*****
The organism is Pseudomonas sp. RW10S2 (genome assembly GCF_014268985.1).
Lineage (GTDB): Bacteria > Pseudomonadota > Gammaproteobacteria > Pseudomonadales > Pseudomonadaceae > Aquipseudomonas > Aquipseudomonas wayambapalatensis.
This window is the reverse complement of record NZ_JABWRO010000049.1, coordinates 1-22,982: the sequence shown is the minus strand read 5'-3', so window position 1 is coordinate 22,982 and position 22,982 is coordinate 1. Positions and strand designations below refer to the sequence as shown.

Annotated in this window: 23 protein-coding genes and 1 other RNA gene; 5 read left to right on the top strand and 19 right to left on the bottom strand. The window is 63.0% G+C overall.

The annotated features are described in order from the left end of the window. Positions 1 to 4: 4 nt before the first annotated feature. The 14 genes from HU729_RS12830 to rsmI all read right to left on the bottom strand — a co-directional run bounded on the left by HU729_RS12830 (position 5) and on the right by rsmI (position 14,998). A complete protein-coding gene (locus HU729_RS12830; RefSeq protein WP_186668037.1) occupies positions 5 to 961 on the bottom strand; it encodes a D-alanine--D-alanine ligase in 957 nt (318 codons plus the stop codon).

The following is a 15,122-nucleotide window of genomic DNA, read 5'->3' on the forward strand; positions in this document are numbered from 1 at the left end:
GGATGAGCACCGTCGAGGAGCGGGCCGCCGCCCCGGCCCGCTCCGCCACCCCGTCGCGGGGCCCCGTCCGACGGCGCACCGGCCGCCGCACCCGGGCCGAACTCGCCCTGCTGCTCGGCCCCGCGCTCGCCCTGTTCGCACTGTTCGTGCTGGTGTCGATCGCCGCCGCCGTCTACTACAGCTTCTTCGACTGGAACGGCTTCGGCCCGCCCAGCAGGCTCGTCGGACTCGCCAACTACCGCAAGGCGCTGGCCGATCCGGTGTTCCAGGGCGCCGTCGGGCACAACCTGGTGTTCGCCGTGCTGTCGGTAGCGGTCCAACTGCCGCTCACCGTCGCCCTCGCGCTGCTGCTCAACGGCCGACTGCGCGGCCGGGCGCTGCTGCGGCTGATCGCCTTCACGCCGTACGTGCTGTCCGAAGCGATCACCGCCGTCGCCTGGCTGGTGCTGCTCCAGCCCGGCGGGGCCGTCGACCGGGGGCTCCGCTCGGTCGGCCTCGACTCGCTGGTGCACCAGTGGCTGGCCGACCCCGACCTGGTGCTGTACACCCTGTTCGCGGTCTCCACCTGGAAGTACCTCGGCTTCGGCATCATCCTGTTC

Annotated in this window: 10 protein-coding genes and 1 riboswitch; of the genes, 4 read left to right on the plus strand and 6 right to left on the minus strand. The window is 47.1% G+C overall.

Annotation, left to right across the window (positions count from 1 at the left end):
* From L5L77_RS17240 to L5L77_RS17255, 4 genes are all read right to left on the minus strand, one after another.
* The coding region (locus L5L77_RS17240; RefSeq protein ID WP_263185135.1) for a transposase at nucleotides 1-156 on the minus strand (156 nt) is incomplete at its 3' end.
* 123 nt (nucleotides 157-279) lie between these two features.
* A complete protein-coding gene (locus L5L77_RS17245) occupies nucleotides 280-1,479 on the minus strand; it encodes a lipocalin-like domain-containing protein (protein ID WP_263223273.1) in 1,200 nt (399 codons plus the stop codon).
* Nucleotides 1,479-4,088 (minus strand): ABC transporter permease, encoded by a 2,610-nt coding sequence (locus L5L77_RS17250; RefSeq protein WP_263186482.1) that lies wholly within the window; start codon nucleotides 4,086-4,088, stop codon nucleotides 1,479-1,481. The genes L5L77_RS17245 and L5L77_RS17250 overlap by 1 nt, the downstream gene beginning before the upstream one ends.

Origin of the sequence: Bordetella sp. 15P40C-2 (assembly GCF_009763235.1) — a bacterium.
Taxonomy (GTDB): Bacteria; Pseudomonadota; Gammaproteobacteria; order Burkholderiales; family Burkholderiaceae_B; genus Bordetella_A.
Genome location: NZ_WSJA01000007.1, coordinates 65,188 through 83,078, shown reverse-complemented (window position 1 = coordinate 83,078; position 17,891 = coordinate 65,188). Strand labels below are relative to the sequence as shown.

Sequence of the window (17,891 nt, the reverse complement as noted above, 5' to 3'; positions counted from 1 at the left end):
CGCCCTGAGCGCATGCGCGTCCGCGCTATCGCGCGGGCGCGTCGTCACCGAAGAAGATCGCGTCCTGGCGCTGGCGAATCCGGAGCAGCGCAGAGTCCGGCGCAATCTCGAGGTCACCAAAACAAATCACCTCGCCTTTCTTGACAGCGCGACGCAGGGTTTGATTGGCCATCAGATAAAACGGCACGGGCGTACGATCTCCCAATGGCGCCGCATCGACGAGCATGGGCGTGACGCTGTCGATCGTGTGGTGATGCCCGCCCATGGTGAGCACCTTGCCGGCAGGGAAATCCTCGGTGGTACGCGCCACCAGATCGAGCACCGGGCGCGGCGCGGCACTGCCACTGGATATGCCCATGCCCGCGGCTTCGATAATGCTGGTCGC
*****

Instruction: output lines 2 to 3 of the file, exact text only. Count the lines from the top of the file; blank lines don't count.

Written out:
Lineage (GTDB): Bacteria > Pseudomonadota > Gammaproteobacteria > Pseudomonadales > Pseudomonadaceae > Aquipseudomonas > Aquipseudomonas wayambapalatensis.
This window is the reverse complement of record NZ_JABWRO010000049.1, coordinates 1-22,982: the sequence shown is the minus strand read 5'-3', so window position 1 is coordinate 22,982 and position 22,982 is coordinate 1. Positions and strand designations below refer to the sequence as shown.